A recent study out of The University of Texas at Austin and Baylor College of Medicine studied 200 women with sexual arousal complaints (low sexual desire, low sexual arousal and problems with orgasm). Out of the 200, 50 were administered placebos in place of libido-inducing medicine. Surprisingly, the scientists found that a third of those taking the placebo marked an increase in sexual arousal and all-around better sexual experiences with more stimulation within four weeks. Needless to say, none of the women's partners were counseled on better sex tips.
The French have always had the reputation of being impeccable lovers, always hitting the "right spots" if you know what I mean. But a new set of polls say QUITE the contrary.
Zestra Essential Arousal Oils, that all-natural blend of botanical oils meant to prime ladyparts for sex, has had a tough time getting TV advertising space. Not only have Facebook and WebMD refused to run Zestra's ad, most radio stations and TV networks have only OK'd the spot for the late-night graveyard or other non-primetime shifts. Was there ever such hoopla over erectile dysfunction ads? Why do men regaining erections get Superbowl commercial spots while middle-aged ladies desiring more orgasms can only be seen by insomniacs? Is there a double standard, or is the ad really just too suggestive? Watch it and tell us.
Think your relationship is on the brink? Fantasizing about someone else? Thinking at all about...cheating? Ronnie Koenig of AOL Health invites Ian Kerner and Dr. Patti Britton to give anyone in a relationship going south some much needed advice before walking the potentially dangerous path of infidelity—this could potentially can save your marriage...
There are bits of love advice that we've heard thousands of times—so often that we stop taking them seriously. These sayings may be tired, but there's a reason things become clichéd—because they're often true! Here are seven pieces of boring-but-beneficial relationship advice, and what they might mean for you.
If you were porking someone the weeks leading up until Freshman Orientation and using the L-word, chances are you are "doing the long-distance thing" at college. And chances are a sizable percentage of your brain is elsewhere, when it should be focused on making new friends, pitching a column to the school newspaper, and discovering the least disgusting dining hall. I am here to tell you that it's Band-aid time: that is to say, rip it off real quick. Do it. Dump your high school boyfriend. Gather 'round, college freshmen, for a grizzled tale of love and loss from one who has been around the block.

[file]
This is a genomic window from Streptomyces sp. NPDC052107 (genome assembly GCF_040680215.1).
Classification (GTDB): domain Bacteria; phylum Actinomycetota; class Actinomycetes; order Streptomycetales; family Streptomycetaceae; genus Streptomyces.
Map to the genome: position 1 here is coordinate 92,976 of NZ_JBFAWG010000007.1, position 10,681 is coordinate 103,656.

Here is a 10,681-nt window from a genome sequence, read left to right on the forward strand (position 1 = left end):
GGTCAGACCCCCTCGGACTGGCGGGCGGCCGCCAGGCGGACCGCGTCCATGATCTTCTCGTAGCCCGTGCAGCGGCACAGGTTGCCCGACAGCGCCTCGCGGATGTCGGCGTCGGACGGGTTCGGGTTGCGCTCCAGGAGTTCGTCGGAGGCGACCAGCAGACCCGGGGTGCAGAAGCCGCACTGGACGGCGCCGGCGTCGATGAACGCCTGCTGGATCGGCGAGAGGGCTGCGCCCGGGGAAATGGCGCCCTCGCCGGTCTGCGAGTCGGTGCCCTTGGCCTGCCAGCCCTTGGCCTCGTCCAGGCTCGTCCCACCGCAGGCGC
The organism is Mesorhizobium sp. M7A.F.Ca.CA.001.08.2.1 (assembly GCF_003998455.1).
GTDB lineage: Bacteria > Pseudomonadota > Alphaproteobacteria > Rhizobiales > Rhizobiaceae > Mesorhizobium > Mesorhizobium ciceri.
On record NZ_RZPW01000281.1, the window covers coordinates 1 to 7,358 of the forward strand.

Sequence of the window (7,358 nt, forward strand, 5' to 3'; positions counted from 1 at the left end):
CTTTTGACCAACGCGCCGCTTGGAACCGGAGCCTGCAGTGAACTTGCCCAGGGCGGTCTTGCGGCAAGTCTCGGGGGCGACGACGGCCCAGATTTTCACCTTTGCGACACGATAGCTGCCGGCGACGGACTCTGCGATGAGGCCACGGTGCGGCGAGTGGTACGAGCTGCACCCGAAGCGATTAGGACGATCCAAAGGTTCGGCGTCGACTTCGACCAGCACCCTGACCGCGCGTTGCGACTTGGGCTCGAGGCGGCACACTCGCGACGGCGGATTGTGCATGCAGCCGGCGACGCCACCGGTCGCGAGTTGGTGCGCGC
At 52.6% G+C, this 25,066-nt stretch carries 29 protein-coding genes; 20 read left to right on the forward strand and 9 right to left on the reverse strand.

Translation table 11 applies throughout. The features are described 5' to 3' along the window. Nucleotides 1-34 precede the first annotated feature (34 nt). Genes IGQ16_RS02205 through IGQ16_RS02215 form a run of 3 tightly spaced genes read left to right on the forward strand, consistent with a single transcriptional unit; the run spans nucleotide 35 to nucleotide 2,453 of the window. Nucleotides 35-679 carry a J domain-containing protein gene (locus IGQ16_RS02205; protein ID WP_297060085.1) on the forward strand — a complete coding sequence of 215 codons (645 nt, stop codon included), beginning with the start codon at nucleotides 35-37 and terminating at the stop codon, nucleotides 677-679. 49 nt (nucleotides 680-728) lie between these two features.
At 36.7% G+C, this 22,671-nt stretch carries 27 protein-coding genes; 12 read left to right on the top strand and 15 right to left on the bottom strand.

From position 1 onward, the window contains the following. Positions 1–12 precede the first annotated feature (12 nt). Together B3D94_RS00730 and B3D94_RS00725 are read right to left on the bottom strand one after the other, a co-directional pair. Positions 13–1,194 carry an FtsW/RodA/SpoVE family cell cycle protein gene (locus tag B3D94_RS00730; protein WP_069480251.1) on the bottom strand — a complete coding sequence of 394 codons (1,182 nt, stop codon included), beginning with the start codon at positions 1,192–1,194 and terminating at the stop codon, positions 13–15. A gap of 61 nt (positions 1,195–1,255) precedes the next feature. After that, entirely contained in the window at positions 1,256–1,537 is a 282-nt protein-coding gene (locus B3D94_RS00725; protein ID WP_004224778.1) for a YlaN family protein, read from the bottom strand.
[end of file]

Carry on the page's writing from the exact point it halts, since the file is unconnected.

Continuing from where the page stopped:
Here are four lessons we learned from the One Tree Hill premiere that could be helpful in our own, unscripted relationships.
We've got good news (for some of you at least): A new study reveals that contrary to popular belief, couples don't actually grow more alike over time—even after years and years of living together. What's more, the same study found that opposites don't really attract, after all.
Hell hath no fury like a woman scorned and Dr. Lynn Arcara made this much clear when she sued the women who broke up her marriage for $5.8 million. And won. Well, sort of.
Emotional pain and heartache are risks we often take to experience the thrill of love and sex. However, recent findings have discovered that more than just your tender heart may be on the line. Dubious prophylactics and dangerous chemicals dot today's sexual landscape, threatening your physical health as well.